generating the AGC error by subtracting the squares of the in-phase gain controlled signal and the quadrature gain controlled signal from the constant.
22. The method of 23. The method of scaling the AGC error;
driving an accumulator loop that contains a limiter in response to the scaled AGC error; and,
applying the gain to the input signal based on an output of the accumulator loop.
24. The method of 25. The method of 26. The method of generating an AGC error; and,
applying the gain to the input signal based on the AGC error.
27. The method of 28. The method of _{0}, and wherein the producing of the first and second output signals comprises:
squaring the in-phase component;
squaring the quadrature component;
summing the squares of the in-phase and quadrature components so as produce a summed output, wherein the summed output has an amplitude; and,
comparing the sum to a reference to produce an amplitude control signal; and,
controlling the amplitude of at least one of the first, second, and third output signals in response to the amplitude control signal.
29. The method of 30. The method of _{0}, and wherein the producing of the first and second output signals comprises:
multiplying the in-phase and quadrature components to produce a product and doubling the product so as to produce the first output signal in accordance with the following equation:
sin(2θ)=2 sin(θ) cos(θ)
wherein sin(2θ) is the first output signal, wherein sin(θ) is the in-phase component, and wherein cos(θ) is the quadrature component;
squaring the in-phase component;
squaring the quadrature component; and,
subtracting the squared quadrature component from the squared in-phase component so as to produce the second output signal in accordance with the following equation:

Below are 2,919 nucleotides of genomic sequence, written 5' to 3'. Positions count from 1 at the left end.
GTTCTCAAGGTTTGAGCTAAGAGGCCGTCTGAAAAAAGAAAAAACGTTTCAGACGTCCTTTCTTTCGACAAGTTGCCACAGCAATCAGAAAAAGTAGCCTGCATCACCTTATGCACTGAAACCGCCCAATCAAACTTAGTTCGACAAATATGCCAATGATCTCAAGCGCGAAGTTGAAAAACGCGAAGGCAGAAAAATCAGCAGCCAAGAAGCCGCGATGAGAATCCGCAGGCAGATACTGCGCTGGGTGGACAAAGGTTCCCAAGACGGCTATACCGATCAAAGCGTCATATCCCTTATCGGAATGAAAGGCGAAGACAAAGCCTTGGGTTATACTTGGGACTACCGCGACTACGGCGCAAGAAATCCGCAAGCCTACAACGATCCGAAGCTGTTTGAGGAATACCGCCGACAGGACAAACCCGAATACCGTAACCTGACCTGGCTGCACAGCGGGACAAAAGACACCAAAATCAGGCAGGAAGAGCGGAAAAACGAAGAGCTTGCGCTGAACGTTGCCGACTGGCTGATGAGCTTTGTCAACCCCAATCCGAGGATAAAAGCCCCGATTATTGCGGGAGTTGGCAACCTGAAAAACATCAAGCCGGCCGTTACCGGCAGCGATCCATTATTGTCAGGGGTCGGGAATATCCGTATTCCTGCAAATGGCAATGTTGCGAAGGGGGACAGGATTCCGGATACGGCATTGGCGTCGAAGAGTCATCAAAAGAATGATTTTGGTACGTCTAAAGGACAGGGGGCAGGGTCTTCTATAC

cos(2θ)=cos
^{2}(θ)−sin^{2}(θ)wherein cos(2θ) is the second output signal, wherein sin
^{2}(θ) is the squared in-phase component, and wherein cos^{2}(θ) is the squared quadrature component. 31. The method of multiplying the in-phase gain controlled signal by the first output signal to produce a first product; multiplying the quadrature gain controlled signal by the second output signal to produce a second product; and,
forming a difference between the first and second products.
32. A method of driving a gyro comprising:
shifting an in-phase signal by 90° to produce a quadrature signal, wherein the in-phase signal is derived from a first output of the gyro, wherein the in-phase signal has a frequency 2f _{0}, and wherein the quadrature signal has a frequency 2f_{0}; detecting a phase difference dependent upon the in-phase signal, the quadrature signal, and first and second output signals; producing the first and second output signals and a third output signal in response to the phase difference, wherein the third output signal has a frequency f _{0}, and wherein the each of the first and second frequencies has a frequency 2f_{0}; producing an angular rate indicating signal based upon a second output of the gyro and the first and second output signals; and, driving the gyro in response to the third output signal. 33. The method of applying a gain to an input signal to produce in-phase signal, wherein the input signal is derived from the first output of the gyro; and,